A change in baiting regulations is causing confusion among many of Minnesota’s 6,000 bear hunters just as the season gets underway.

The change this year prohibits hunters from placing more than three bait stations in the woods at one time. Previously, they could put out an unlimited number of bait stations.

“A lot of bear hunters aren’t aware of the change,” said Capt. Ken Soring of the Department of Natural Resources in Grand Rapids. He said the misunderstanding is widespread.

The bear hunting season opened Thursday.

Bear hunters must send the DNR the locations of their bait registration stations, and many are sending in more than three locations — unaware they are violating the law, Soring said.

“We’re calling them,” Soring said. “They have to abandon some of their bear-bait sites. It’s only fair for other hunters who are following the regulations.”

Soring said the DNR reduced the number of bait stations to three to reduce hunter conflicts and competition over sites.

“We were getting complaints from bear hunters — some hunters were placing baits in a pre-emptive manner,” Soring said. “This still gives hunters a chance to hunt three different areas.”

Hunters still can establish different bait stations if they remove one of their old ones. And each licensed bear hunting outfitter may establish up to three bait stations in addition to three bait stations placed for licensed hunters.

Soring said conservation officers are trying to give hunters a break, but those knowingly violating the law face citations, he said.

Doug Smith • dsmith@startribune.com

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Master Baiter

17 Aug

I believe in two schools of thought when it comes to baiting.  You can place one massive amount of bait at a site until hunting starts or you can  schedule your baiting. Both tactics work great. They both have their drawbacks  as well.

Massive dumps provide a safe environment for the bears to come and  go.  There is no human scent.  They can come and go with no real threat in the daylight or in the darkness.  Their food will always be there.  The problem here is that when  you go to sit in the stand for the first time your scent will be new to the  bears and you might be S.O.L.  The other bad part is that the bear may have never been trained to come in during daylight hours.  The great part is that the bait site may be vary remote or you do not have the time to bait it.  So making one trip may be the ticket.  You might even have a bear that you have been after for a long while and are trying to leave this sensitive area alone.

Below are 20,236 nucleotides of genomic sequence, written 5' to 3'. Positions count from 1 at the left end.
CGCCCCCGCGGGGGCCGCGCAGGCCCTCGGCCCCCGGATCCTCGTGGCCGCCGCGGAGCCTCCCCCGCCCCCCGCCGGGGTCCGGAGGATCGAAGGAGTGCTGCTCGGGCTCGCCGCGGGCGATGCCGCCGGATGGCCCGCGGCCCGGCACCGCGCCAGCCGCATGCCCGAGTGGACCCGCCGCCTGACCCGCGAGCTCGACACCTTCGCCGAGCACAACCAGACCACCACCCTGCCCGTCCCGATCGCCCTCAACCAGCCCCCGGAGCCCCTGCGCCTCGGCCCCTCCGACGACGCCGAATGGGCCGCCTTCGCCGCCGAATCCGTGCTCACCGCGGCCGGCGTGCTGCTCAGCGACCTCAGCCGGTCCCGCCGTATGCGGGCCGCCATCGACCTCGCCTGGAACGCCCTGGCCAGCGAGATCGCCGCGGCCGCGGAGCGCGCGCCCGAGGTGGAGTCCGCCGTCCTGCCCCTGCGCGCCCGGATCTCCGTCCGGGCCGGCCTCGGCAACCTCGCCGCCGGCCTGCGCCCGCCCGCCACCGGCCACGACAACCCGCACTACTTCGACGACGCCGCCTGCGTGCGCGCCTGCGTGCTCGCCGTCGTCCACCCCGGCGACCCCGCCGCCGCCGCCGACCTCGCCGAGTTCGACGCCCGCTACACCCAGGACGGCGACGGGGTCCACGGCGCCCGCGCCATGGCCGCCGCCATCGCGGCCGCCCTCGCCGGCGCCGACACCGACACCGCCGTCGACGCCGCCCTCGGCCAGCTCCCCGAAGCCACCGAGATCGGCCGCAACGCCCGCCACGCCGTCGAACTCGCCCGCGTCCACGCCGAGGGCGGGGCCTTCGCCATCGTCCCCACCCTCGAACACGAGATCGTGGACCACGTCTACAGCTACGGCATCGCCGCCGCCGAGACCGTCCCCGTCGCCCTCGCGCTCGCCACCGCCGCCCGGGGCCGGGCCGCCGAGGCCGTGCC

Scheduling your baiting in small amounts is another tactic. There are two points to this: missed meals and scent.  You  might have some greedy bears that are eating everything.  The big night bear finally figures out to come earlier after a number of missed meals.  He can smell the goodies were there and now he  decides it is time to put the other bears in their place and come in during daylight hours.  When you are the baiter you get to see what the bears are interested in, just like in fishing.  You can keep changing up the bait until you get it right to keep them coming.  You are leaving scent in the area and if you keep your timing consistent you are not  disrupting the bears behavior.  Keeping them consistent  as well.  They do not know if you are there now, have been there, or just  left.  Human scent is a risk verses reward for the bear.  Once it is time to get up into the stand and you have put your scent killer on you will still be wafting human scent into the area.  He will think you were there recently and put his face into the bait, but completely unaware he has a bow sight with the number two pin just behind his arm pit.  Low risk to the bear for the reward of the best foods in the world not available anywhere else in the woods.  They have such great noses that it is impossible for them not to smell you.  Being the baiter is a huge bonus as your scent is acclimated to the bears.  However; if the hunter is not the baiter, her scent might put the bears off.

The moral is that it is good to be the Master Baiter. You get your  scent out there and you also get to get the bear!

Here is an old schedule I ran one year:

Castle Creek Outfitters : Baiting Schedule

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Black Bear Shot Placement

9 Aug

There are many instances when a hunter should reconsider taking the shot at their prey. You aren’t comfortable with the shot, can’t catch your breath, there is brush in the way, etc. When bear hunting you should be aware that there are some shots that should be avoided.

Bears have a very large shoulder blade and humerus (upper arm bone). These act as shields to bullets and arrows. Their heart is well protected behind these if the front leg is back along the body.

Bad Shot:

Good Shot:

The best shot on a black bear is a quartering away shot with the front leg extended forward along the side you intend to shoot. The vitals are all exposed for a proper kill shot.

Quartering Away Shot:

Red Arrows Are Kill Shots (Black Bad Shot):

Take this into consideration before you pull the trigger or let that arrow fly. Nobody likes to chase after a wounded bear at one in the morning in the darkness unless your buddy likes getting his ankle bit just so he can shoot one with his glock handgun.